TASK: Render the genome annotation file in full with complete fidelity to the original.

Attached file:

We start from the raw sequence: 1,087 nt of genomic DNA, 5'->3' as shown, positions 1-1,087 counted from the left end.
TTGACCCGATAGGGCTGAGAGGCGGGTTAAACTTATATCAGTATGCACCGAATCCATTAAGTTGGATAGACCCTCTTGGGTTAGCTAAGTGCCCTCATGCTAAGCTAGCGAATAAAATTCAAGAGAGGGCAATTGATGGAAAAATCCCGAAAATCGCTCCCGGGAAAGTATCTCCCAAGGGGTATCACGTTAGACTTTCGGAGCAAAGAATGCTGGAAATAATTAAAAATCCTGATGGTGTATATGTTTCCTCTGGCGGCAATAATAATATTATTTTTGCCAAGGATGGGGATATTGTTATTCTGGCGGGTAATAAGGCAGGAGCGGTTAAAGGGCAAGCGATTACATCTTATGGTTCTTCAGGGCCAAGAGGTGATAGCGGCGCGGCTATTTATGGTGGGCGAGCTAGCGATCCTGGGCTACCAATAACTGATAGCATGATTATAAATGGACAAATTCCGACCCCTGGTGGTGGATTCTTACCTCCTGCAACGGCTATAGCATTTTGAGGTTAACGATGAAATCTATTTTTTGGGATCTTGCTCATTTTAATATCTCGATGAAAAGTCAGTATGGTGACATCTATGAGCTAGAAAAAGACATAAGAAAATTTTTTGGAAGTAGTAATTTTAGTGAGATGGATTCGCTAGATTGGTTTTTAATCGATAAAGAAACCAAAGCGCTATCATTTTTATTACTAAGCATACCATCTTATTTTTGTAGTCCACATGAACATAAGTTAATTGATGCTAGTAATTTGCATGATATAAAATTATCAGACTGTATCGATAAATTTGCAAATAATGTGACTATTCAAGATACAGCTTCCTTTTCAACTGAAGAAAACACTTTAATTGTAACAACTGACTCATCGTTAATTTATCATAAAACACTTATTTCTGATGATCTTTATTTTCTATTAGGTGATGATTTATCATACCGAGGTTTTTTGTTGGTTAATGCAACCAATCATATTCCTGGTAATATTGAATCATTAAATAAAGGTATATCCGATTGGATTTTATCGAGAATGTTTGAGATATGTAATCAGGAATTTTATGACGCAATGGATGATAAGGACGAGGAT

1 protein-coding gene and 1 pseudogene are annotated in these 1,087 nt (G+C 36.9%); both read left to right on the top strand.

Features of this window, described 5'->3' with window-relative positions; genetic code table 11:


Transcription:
We start from the raw sequence: 1,087 nt of genomic DNA, 5'->3' as shown, positions 1-1,087 counted from the left end.
TTGACCCGATAGGGCTGAGAGGCGGGTTAAACTTATATCAGTATGCACCGAATCCATTAAGTTGGATAGACCCTCTTGGGTTAGCTAAGTGCCCTCATGCTAAGCTAGCGAATAAAATTCAAGAGAGGGCAATTGATGGAAAAATCCCGAAAATCGCTCCCGGGAAAGTATCTCCCAAGGGGTATCACGTTAGACTTTCGGAGCAAAGAATGCTGGAAATAATTAAAAATCCTGATGGTGTATATGTTTCCTCTGGCGGCAATAATAATATTATTTTTGCCAAGGATGGGGATATTGTTATTCTGGCGGGTAATAAGGCAGGAGCGGTTAAAGGGCAAGCGATTACATCTTATGGTTCTTCAGGGCCAAGAGGTGATAGCGGCGCGGCTATTTATGGTGGGCGAGCTAGCGATCCTGGGCTACCAATAACTGATAGCATGATTATAAATGGACAAATTCCGACCCCTGGTGGTGGATTCTTACCTCCTGCAACGGCTATAGCATTTTGAGGTTAACGATGAAATCTATTTTTTGGGATCTTGCTCATTTTAATATCTCGATGAAAAGTCAGTATGGTGACATCTATGAGCTAGAAAAAGACATAAGAAAATTTTTTGGAAGTAGTAATTTTAGTGAGATGGATTCGCTAGATTGGTTTTTAATCGATAAAGAAACCAAAGCGCTATCATTTTTATTACTAAGCATACCATCTTATTTTTGTAGTCCACATGAACATAAGTTAATTGATGCTAGTAATTTGCATGATATAAAATTATCAGACTGTATCGATAAATTTGCAAATAATGTGACTATTCAAGATACAGCTTCCTTTTCAACTGAAGAAAACACTTTAATTGTAACAACTGACTCATCGTTAATTTATCATAAAACACTTATTTCTGATGATCTTTATTTTCTATTAGGTGATGATTTATCATACCGAGGTTTTTTGTTGGTTAATGCAACCAATCATATTCCTGGTAATATTGAATCATTAAATAAAGGTATATCCGATTGGATTTTATCGAGAATGTTTGAGATATGTAATCAGGAATTTTATGACGCAATGGATGATAAGGACGAGGAT

1 protein-coding gene and 1 pseudogene are annotated in these 1,087 nt (G+C 36.9%); both read left to right on the top strand.

Features of this window, described 5'->3' with window-relative positions; genetic code table 11: